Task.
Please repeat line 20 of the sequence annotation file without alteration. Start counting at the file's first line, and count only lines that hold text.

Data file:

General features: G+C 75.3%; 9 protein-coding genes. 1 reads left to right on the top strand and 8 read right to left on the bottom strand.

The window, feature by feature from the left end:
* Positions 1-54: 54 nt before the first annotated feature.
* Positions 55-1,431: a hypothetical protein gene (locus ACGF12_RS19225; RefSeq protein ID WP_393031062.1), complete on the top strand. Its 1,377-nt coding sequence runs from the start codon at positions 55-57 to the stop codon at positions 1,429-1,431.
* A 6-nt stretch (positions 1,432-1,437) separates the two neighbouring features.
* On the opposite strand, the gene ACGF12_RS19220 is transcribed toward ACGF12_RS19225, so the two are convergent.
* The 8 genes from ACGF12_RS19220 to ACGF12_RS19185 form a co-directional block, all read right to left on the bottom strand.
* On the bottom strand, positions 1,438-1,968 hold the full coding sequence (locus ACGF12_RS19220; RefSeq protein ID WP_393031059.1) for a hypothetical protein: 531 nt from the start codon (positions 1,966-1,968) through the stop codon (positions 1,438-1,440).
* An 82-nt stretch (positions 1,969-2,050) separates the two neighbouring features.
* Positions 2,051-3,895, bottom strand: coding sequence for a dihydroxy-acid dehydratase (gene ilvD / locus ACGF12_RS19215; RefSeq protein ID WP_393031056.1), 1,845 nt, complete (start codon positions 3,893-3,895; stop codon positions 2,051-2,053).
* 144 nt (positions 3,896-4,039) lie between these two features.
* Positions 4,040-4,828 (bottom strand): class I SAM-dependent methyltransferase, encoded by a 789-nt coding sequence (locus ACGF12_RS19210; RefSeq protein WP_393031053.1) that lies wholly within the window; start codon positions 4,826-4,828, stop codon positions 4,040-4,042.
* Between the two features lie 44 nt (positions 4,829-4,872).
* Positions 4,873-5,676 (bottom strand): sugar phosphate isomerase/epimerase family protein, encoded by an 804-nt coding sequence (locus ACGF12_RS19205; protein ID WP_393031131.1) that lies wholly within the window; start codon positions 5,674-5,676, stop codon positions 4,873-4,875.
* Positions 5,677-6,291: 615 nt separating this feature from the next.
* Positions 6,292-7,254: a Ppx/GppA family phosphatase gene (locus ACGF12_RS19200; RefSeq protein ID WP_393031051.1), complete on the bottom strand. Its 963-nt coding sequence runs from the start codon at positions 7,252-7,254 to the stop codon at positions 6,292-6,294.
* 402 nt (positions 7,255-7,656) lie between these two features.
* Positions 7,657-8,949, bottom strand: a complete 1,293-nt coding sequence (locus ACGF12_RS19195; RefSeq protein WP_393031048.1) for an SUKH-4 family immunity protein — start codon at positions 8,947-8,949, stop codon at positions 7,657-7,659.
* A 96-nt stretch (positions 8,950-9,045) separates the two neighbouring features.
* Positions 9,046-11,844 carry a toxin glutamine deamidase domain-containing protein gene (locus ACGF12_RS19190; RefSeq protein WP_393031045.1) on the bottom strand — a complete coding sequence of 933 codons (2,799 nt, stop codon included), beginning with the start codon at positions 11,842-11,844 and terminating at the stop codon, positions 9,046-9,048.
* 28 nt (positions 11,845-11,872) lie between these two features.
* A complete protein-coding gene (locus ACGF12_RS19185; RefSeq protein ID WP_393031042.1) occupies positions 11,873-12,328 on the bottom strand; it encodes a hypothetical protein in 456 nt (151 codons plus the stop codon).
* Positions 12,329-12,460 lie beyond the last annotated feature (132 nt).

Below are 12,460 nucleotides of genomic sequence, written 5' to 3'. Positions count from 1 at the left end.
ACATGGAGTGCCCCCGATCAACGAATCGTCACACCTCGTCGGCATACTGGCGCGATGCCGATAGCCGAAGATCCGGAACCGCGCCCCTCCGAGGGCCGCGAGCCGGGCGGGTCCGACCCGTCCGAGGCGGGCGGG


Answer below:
* Positions 9,046-11,844 carry a toxin glutamine deamidase domain-containing protein gene (locus ACGF12_RS19190; RefSeq protein WP_393031045.1) on the bottom strand — a complete coding sequence of 933 codons (2,799 nt, stop codon included), beginning with the start codon at positions 11,842-11,844 and terminating at the stop codon, positions 9,046-9,048.